Beyond my daily devotion to God, my top daily priority is to reassure my wife that I love, cherish and honor her, that nothing and no one is more important to me than her. I want her to know that she can count on me to stand by her no matter what, sickness, health, grumpiness or bad hair day. I want her to know that I am always going to see the goodness in her and that I think she is absolutely beautiful, inside and out, which I do.

When it comes to marriage, as you have heard me say before, I play more offense than defense. It’s an absolute commitment to myself that is not guided by mood swings or defensiveness. It comes from knowing where I stand myself and letting her know, too.

I have a very happy marriage. Very happy. It’s not because I am “lucky.” I don’t believe in the common concept of good or bad luck which I think is just ignorance of how things really work and why things happen.

There are three reasons why I am extremely happy in my marriage and I think you can have the same three reasons to be happy.

  1. I deeply appreciate my wife. I have almost lost her several times to post-surgical trauma. That taught me appreciation like nothing else. And as a result, I made certain strong, unbreakable commitments within myself to cherish her each day. I think she can feel that and it makes a huge difference.
  2. Talk, talk, talk, talk. We talk a lot. I mean a lot. I am not a husband that can be accused of not communicating with his wife. She knows my heart because I expose it to her. I used to express my ups and downs with my moods; now I express them with my words. But I control those words to make sure that they are calm and respectful no matter the circumstances. I never put my wife down, ever, in or out of her presence. I hold her in great honor both on the inside and on the outside. 
  3. We are still on our honeymoon. You may doubt that, but we are. We love to be together. We go on one or two dates a week. We have lots of fun. We do new and interesting things together. We laugh and cry together. We work together and solve problems together. We are a team. We are together.

A few weeks ago, my wife and one of our older daughters were talking about our life as “empty nesters.” (It’s coming up fast. Too fast.) Our daughter said, in essence, “You won’t have any problems. Your relationship is different than most others.”

She is right. It is different. Why? Because we consciously choose to make it different and it is.

Don’t get me wrong. We still have our rough spots and disappointments and disagreements, but we handle them so much better than we used to. We get over them quickly.  We put them aside and move forward. We take out the emotional trash regularly.

Let me close by saying this: I adore my wife. I think she is absolutely darling. My devotion to her is not based on how she behaves or how she looks at a particular moment, but it is based on who she is, who I feel that she is. Because she knows this, it makes all the difference.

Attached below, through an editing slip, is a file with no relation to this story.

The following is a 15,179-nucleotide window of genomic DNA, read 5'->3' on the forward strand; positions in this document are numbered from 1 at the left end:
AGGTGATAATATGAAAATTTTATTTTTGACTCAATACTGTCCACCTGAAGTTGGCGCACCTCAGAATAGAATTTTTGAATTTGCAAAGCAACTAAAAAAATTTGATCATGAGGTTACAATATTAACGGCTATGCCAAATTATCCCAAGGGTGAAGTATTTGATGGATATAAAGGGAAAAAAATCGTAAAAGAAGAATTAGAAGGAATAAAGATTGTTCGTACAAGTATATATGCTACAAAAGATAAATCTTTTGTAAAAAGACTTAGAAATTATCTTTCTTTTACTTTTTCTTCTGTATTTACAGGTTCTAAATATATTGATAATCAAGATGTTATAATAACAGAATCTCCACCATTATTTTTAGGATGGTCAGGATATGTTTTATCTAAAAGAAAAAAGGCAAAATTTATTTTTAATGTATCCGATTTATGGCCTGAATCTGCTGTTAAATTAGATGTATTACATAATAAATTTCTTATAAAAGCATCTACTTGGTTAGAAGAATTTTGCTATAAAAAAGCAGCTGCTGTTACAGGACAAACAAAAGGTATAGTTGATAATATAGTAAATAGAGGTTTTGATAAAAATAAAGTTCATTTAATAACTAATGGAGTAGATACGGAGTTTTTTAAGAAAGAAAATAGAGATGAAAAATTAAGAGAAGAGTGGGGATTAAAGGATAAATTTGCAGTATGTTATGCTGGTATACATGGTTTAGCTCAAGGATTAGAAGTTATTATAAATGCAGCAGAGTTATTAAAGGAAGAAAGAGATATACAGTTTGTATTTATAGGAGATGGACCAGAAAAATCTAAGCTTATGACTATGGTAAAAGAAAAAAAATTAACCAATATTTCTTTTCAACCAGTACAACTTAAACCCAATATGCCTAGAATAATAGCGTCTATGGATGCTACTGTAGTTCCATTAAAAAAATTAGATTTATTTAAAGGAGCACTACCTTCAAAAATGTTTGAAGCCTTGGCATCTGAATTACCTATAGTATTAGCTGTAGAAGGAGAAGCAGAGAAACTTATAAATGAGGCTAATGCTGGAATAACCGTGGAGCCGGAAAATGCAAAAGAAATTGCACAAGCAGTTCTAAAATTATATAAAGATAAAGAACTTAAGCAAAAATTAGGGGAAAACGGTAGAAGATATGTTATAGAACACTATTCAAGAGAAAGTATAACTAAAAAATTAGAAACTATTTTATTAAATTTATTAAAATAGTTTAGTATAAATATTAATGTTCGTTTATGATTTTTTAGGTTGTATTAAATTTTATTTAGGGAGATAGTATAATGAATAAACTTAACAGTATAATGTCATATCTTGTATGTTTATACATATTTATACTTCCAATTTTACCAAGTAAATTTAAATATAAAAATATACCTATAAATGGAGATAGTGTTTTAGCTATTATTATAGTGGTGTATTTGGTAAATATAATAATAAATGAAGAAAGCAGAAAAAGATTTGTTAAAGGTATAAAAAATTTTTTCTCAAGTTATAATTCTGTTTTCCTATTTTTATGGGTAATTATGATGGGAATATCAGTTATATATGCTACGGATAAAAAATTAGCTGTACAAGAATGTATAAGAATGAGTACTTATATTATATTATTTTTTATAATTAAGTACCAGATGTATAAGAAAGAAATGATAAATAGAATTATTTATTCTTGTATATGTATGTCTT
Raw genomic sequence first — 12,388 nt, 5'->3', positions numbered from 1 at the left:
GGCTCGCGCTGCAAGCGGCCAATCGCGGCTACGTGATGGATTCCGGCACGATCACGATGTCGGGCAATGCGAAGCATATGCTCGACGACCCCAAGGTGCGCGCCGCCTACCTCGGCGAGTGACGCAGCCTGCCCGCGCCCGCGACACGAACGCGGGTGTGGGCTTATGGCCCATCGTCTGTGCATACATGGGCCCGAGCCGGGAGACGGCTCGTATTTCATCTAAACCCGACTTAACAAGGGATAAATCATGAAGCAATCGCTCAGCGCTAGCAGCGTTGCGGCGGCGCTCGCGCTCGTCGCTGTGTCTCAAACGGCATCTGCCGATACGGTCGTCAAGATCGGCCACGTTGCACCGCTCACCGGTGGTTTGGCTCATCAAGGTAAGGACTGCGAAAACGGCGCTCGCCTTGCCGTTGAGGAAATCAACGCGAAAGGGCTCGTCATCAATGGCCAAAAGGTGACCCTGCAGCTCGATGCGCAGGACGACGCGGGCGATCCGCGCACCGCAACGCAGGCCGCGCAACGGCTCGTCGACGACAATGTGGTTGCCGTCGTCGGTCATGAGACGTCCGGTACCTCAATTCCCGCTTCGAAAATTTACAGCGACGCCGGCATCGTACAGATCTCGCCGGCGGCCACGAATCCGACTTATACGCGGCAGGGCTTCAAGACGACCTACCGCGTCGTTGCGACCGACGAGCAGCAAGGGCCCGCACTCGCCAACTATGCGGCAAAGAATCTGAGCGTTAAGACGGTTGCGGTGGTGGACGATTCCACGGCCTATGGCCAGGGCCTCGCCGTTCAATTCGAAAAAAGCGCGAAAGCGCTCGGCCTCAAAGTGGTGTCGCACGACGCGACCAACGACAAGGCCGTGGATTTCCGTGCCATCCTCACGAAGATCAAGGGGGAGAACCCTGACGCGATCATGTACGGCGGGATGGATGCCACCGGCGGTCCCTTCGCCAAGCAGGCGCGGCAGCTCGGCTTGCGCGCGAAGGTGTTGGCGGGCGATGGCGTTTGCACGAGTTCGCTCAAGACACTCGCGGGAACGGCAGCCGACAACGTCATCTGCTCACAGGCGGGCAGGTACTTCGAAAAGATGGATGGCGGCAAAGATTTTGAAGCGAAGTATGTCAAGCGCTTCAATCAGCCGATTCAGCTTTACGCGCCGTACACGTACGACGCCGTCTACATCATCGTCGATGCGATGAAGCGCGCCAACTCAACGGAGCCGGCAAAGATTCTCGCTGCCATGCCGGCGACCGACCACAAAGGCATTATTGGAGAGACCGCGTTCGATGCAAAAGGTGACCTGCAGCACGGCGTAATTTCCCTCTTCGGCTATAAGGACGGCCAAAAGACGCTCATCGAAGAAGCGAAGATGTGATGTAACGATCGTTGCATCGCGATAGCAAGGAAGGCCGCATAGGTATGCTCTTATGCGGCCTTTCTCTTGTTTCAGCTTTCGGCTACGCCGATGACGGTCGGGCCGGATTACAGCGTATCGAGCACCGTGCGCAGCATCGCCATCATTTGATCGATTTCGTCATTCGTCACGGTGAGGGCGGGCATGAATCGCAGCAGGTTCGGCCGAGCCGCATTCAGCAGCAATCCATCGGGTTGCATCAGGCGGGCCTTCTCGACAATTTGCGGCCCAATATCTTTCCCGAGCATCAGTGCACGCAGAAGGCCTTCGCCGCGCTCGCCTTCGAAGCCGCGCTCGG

Remembering September 11, 2001

I am sure that, like me, you can vividly remember the moment you heard the news of the terrorist attacks of September 11, 2001.

We were living in a Oregon at the time. It was a beautiful, sunny day. The summer was fading into autumn, and like the season, my wife was fading as well. She had had a feeding tube surgically implanted in her chest the day before. It seemed she was barely hanging onto life. She was sleeping in a separate bedroom from me. I often wondered that fall if she would be alive when I opened her bedroom door in the mornings.

There was a TV in her room and we turned it on that morning. We were shocked by the video of huge planes being flown deliberately into the Twin Towers in New York. My sweet wife was so sick that the news was even more confusing and upsetting to her than it might otherwise have been. We had to turn the TV off. I remember feeling tormented that I couldn’t tune in to what was happening in the world and care for my wife at the same time.

It was a bewildering time for me. I was completely preoccupied. Medical bills were piling up and money was running low. I had little work. Our life seem to be falling apart. I didn’t know where to turn and what to do. All I could do was fall to my knees and look up.

I remember that I went outside into our front yard that afternoon. I looked up into the clear sky which was eerily silent because all airplanes had been grounded by government order. Though I was troubled that day more than I had been during anytime in my life, I knew that God was up there, somewhere beyond the limits of my sight, somewhere beyond the deep, beautiful, quiet, blue sky. I felt it in my soul and it brought me great peace.

He was there. He was in charge. I rested on that assurance. I had nothing else left.

P.S. I found out a few days later that the mother and sister of a friend in our ward happened to be on American Airlines Flight 11, the plane that crashed into the north tower of the World Trade Center. It was a total shock—someone I knew personally had been directly affected by the attack. It put my ordeal into humble perspective. Mine was the lighter burden to bear.